Saturday, August 15, 2009

He Who Eats Me Will Live - Sunday August 16, 2009

Reflections on the Readings
Twentieth Sunday in Ordinary Time - August 16, 2009, Year B
The Eleventh Sunday after Pentecost
By Dennis Hankins

"...And the bread which I shall give for the life of the world is my flesh...unless you eat the flesh of the Son of man and drink his blood, you have no life in you."(Jesus)

I remember since I was a little boy wanting to be close to our Lord.  John the Beloved was close to Jesus.  He is the one who had lain close to Jesus' breast at the supper. (John 20:21) At the cross Jesus committed to John the care of his mother.  And it is to the believers of Jewish background he wanted to woo more deeply into the life of Jesus; thus the bread of life discourse in John's gospel, chapter six.

In today's Gospel reading there are no less than twelve exchanges referencing eating the flesh or drinking the blood of Jesus.  The dispute among the Jews is about 'how' this man can give his flesh to eat.  Not backing off a bit, Jesus presses home the point: "Unless you eat the flesh of the Son of man and drink his blood, you have no life in you."

Writing to the Church at Ephesus, St. Paul speaks of the Church 'always and for everything giving thanks in the name of our Lord Jesus Christ to God the Father.'  This is coupled with 'lifting up your hearts' or as Paul puts it: 'making melody to the Lord with all your heart.'  This is the same language and form of the liturgy of the Eucharist.  I say this to remind you of the continuity of scripture on this matter.  Whether Paul or John, it is the same Lord, the same faith, the same celebration.  The focus of the earliest Christians was the Church gathered to partake of the 'medicine of immortality,' the bread of angles, the bread of heaven. (CCC 1331) The life of Jesus is the encounter of all who eat his flesh and drink his blood.

The nearness of Jesus to his people is what the word 'eat' conveys.  Jesus is as close as the breath we breathe when eat the bread and drink the cup; a consummation of his life in us.  In his life we enter the presence of love, the life of the Father and of the Son, from whom proceeds the unimpeded power of the Spirit of love.  In this holy meal we receive the riches of his glory; that we being rooted and grounded in love, may have power to comprehend with all the saints what is the breadth and length and height and depth, and to know the love of Christ which surpasses knowledge, that you may be filled with all the fulness of God. (Ephesians 3:16-19)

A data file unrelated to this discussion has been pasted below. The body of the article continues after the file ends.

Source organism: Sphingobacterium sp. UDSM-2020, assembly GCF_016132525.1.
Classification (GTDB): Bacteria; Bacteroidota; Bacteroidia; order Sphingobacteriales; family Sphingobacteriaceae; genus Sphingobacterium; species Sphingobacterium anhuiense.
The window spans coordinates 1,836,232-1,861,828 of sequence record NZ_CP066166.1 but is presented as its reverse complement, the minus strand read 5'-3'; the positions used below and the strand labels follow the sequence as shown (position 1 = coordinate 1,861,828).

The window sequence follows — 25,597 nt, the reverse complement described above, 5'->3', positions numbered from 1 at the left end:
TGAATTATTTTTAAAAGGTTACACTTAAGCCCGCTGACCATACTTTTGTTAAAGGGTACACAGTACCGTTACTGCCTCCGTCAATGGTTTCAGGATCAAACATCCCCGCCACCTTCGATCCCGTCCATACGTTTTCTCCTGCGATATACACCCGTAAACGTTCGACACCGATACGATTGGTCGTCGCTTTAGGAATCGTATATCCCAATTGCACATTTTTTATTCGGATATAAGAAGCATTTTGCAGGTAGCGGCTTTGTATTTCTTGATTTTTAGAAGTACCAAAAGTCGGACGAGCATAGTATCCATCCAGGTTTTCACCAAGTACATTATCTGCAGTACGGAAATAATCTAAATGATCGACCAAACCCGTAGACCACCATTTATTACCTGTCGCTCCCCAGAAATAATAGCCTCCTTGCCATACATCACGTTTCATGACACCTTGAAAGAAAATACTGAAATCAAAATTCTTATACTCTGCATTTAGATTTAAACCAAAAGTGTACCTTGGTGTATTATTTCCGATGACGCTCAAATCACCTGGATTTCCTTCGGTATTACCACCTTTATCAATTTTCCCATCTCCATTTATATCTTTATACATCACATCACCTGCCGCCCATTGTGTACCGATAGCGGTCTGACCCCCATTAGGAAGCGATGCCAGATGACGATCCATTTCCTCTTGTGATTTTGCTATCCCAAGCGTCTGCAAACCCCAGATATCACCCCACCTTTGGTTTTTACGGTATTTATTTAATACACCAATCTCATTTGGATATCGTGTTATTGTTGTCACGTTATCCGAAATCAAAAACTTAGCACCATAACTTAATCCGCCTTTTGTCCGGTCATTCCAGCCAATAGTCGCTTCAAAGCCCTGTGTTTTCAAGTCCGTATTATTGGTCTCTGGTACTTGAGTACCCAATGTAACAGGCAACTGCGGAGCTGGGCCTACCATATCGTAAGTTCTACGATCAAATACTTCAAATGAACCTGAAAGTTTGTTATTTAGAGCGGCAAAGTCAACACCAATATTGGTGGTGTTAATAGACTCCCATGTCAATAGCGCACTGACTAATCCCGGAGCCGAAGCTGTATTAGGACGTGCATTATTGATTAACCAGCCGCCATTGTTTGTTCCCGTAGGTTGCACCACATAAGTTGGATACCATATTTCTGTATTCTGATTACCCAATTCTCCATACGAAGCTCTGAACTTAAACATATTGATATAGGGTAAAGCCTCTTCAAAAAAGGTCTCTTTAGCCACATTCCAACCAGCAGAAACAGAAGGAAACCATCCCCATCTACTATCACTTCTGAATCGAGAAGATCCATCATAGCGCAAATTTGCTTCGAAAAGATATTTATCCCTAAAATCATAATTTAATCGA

Herein is the true nature of the Church, of those who profess the holy name of Jesus.  Lifted from the muck and mire of the Fall we are raptured into an Abyss of Love, the unending story of God's enduring embrace of the whole world, as we taste and see that the Lord is good.  

Jesus did not make the cup and bread a symbol but rather a means of participating in the life of the living Father, that as he lives because of the Father, we might live because of him.  This life is as tangible as the bread on our tongue and the wine passing our lips.  Jesus in the Eucharist gives to us the power of his endless life to take into our world, our jobs, and our homes.  This is the power to forgive, to prefer others, to think pure thoughts, to resist evil and to courageously defend the truth.

In the Eucharist is the true source of our origin and the true summit of our destiny. It is the Lord who invites us to come to him and to eat, for he who eats this bread will live forever.

Let us pray: God of all life, renew us in the life that is above, the life that comes to us in the faithful eating of the Body and Blood of Jesus; the glorified Lord of heaven and earth.  May we always approach the Feast of the Church in the Spirit of love.  Amen.


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